Presentation on theme: "Organic Reactions. Point #1 3 basic kinds of reactions A) Addition Reactions (like synthesis reactions) Hydrogenation – saturating an unsaturated carbon."— Presentation transcript:
Point #1 3 basic kinds of reactions A) Addition Reactions (like synthesis reactions) Hydrogenation – saturating an unsaturated carbon chain – alkene/yne to alkane Hydration – alkene to alcohol Halogenation/Hydrohalogenation – alkane to haloalkane – alkene to haloalkane
B) Elimination Reactions (like synthesis reactions because they result in larger compounds) Condensation – Esterification – Formation of alkene – Formation of amide (peptide bond)
C) Substitution Reactions (like single or double replacement reactions where one atom/ion/functional group is replaced by another) S N 1 S N 2
Point #2 Basic process of organic reactions is through attraction of positively (electrophile) and negatively (nucleophile) charged parts of molecules
ElectrophilesNucleophiles “loves electrons” = attracted to negative charge “loves nuclei” = attracted to positive charge maybe positively charged or have deficit of electrons b/c atom is attached to very electronegative atom often negatively charged or lone pairs high electronegativity carbon of carbonyl group acids alkenes Hydroxide –OH Chloride –Cl Ammonia – NH 3
– many organic reactions happen through the attraction of electrophiles for nucleophiles – in reaction mechanisms, curly arrows show how electrons move – generally electrons from nucleophile move to electrophile
Point #3 Alkanes/Alkenes are relatively inert compared to other functional groups A) Alkenes have pi bonds in which electrons are easily accessible b/c they aren’t trapped between two nuclei as sigma bonding electrons are.
B) Other functional groups have highly electronegative atoms like O, N or halogens
The table below gives the characteristic reactions for several functional groups Functional Group AdditionEliminationSubstitution Alkane Halogenation (haloalkanes) Alkene Hydrohalogenation (mono-haloalkanes,) Hydration (alcohols) Halogenation (di- haloalkanes) Hydrogenation (alkanes) Oxidation (-OH, C=O, COOH) Alcohol Condensation w/ COOH to (ester) w/ conc. acid or catalyst (alkene) Oxidation (aldehyde, ketone, COOH) Carboxylic Acid Condensation with –OH (ester) Amine Condensation w/ COOH (amide)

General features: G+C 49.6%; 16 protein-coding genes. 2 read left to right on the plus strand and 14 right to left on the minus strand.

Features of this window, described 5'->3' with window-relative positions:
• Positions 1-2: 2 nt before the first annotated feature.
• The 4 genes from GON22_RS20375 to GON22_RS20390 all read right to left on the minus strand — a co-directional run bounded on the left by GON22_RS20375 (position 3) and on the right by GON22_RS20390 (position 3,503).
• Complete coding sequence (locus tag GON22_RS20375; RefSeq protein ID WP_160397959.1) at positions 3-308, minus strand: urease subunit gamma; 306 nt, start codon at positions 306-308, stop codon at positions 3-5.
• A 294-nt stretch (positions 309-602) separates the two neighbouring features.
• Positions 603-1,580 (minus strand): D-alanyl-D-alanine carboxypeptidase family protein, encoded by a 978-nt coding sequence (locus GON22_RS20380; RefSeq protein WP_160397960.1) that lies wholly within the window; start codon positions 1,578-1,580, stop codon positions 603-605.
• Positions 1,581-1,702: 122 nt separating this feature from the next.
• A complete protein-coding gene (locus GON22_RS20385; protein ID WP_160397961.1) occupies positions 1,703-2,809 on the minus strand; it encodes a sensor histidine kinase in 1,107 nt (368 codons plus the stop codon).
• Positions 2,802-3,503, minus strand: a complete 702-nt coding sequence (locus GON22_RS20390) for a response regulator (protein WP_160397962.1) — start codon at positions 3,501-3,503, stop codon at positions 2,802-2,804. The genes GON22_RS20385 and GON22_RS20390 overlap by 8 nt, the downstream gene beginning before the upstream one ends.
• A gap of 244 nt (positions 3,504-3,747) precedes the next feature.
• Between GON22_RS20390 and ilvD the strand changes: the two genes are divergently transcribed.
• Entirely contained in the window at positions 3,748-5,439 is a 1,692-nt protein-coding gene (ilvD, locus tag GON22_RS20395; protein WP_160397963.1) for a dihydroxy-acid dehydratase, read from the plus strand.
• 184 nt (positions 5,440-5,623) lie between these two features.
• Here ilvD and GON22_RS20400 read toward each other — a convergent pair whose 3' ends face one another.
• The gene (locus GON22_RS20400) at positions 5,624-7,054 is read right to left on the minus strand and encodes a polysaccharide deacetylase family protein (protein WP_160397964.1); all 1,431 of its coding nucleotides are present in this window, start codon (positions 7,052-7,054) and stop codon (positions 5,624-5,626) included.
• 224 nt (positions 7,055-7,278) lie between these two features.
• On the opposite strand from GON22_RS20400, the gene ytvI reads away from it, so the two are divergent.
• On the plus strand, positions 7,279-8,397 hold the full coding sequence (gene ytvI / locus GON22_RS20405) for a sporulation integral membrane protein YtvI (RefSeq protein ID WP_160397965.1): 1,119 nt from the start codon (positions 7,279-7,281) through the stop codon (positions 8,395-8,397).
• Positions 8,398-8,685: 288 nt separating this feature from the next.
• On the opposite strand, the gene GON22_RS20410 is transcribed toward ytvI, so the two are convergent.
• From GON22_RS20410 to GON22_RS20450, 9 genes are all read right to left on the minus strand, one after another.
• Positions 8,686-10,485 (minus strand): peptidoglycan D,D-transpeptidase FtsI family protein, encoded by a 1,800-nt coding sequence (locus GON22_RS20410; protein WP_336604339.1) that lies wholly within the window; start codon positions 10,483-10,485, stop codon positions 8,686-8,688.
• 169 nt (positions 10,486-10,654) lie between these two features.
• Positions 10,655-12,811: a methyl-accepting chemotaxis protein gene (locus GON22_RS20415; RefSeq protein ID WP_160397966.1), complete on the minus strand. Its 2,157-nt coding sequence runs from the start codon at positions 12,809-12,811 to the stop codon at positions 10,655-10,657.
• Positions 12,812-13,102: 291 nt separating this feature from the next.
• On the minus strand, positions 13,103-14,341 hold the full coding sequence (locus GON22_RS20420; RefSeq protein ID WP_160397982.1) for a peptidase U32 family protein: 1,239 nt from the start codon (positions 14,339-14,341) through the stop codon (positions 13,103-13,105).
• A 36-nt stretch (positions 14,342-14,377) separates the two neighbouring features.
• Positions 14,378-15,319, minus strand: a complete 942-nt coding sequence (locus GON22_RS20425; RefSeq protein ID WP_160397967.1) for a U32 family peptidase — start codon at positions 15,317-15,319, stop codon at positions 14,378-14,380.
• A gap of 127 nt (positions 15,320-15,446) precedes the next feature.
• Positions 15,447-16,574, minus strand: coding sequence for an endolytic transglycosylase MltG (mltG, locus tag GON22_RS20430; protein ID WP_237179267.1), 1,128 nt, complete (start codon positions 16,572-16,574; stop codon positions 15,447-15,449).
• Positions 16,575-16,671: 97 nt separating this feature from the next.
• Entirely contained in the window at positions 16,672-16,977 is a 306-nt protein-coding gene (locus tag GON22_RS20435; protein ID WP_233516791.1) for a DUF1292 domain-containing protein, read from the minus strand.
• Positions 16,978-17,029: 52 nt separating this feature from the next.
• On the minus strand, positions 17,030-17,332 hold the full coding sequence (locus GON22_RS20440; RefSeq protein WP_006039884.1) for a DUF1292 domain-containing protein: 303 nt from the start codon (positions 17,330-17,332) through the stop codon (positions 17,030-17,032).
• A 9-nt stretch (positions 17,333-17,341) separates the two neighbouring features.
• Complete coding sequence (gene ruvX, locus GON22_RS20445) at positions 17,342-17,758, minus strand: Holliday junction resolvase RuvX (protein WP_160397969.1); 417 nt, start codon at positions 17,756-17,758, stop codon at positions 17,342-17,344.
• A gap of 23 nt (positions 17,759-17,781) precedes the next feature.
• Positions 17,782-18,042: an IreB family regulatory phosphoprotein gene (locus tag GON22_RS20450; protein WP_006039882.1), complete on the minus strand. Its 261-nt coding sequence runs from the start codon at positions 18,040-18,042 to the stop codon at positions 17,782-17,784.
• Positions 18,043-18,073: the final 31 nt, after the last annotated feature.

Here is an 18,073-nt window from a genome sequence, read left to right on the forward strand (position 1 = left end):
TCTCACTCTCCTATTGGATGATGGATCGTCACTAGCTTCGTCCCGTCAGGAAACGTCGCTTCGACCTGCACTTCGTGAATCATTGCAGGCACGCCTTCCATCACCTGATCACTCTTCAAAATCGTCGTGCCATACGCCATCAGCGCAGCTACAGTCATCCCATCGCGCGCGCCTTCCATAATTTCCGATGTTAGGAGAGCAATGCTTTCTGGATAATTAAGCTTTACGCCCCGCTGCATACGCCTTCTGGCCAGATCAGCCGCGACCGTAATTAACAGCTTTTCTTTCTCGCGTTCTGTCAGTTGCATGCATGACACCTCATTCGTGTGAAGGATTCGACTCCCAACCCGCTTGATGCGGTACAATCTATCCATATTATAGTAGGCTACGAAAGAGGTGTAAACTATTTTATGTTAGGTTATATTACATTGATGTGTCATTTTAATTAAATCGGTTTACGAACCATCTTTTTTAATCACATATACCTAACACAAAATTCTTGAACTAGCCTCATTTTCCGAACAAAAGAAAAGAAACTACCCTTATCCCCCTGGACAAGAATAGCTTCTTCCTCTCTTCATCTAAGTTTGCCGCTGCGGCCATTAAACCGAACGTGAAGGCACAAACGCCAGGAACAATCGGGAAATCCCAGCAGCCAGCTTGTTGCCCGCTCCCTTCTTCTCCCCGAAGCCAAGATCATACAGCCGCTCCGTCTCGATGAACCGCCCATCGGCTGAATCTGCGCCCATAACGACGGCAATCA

Reactions Example #1-Halogenation of alkane – Alkane + halogen gas haloalkane – Need ultraviolet light for rxn to occur – Depending on time and amount of reactants, more than one halogen can added to the alkane
Free radical is a element or molecule with an unpaired electron Homolytic fission vs Heterolytic fission: – Fission means splitting apart – Heterolytic means that one atom takes both electrons in the bond and two ions are formed. – Homolytic means the bond is split in half – each side takes 1 electron and 2 free radicals are formed -Reaction occurs through homolytic fission to form a free radical Formation of free radicals often results in chain reactions – reaction keeps occurring until all reactant is used up. See polymerization notes form mechanism.
Example #2-Hydrohalogenation – Alkene + acid halide monohaloalkane – Halide ion adds to larger side (more substituted side of alkene) if there is one Hydrohalogenation of ethene Hydrohalogenation of 1-propene
Reaction occurs through heterolytic fission to form an ion The first step is the attraction of the electrophile (Hydrogen ion) to the electrons in the pi bond. This forms a carbocation. The carbocation that is more substituted (has more carbons attached to it) is the most stable. The negatively charged halogen (nucleophile) adds to the carbocation to form the halogenated alkene.
Example #3-Hydration – Alkene + water in acidic solution alcohol – Acid acts as catalyst in rxn – –OH group adds to larger side (more substituted side) of alkene – Uses: hydration is used for commercial manufacture of ethanol Hydration of ethene Hydration of 1-propene
Example #4 -Halogenation – Alkene + halogen gas 1,2-dihaloalkane – Diatomic gas has two atoms – both add to opposite sides of the double bond (and opposite sides of the molecule) – Uses: Chlorine + ethane 1,2-dichloroethane: used as starting material for PVC – Uses: Br 2 dissolved in dichloromethane is used to distinguish between alkenes and alkanes. If reddish-brown color of Br 2 disappears when added to unknown, the unknown has alkenes in it.
Example #5 Hydrogenation – Alkene + Hydrogen gas (with catalyst) alkane – Hydrogenation is saturating an unsaturated hydrocarbon – Addition Reaction – Heterogeneous Catalyst: Pd or PtO 2 (rxn occurs on a metal surface) – Uses: unsaturated vegetable oils are saturated to produce saturated fats (more solid at room temp than unsaturated) for margarines
Example #6 Esterification – Carboxylic acid + alcohol ester + water – Reaction conditions: acidic solution – The OH group on the carboxylic acid is replaced by the alcohols O-R group – Condensation reaction: produces water – Uses: flavouring agents, plasticizers, as solvents in perfume, polyesters
Examples #7 Amide formation – Carboxylic acid + amine amide + water – Reaction condition: difficult to conduct in simple steps – The OH group on the carboxylic acid is replaced by the amine (NH-R) – Condensation rxn: produces water – Uses: peptide bond formation, polymerization reactions to make nylons
Example #8 Oxidation of alcohol – Alcohol + oxidizing agent COOH (1 , complete) /Aldehyde (1 , partial)/Ketone (2 ) – Obviously an Oxidation reaction – Reaction condition: aqueous, acidic solution. The carboxylic acid and the aldehyde can be obtained through different experimental set-ups Distill to get aldehyde Heat under reflux to get COOH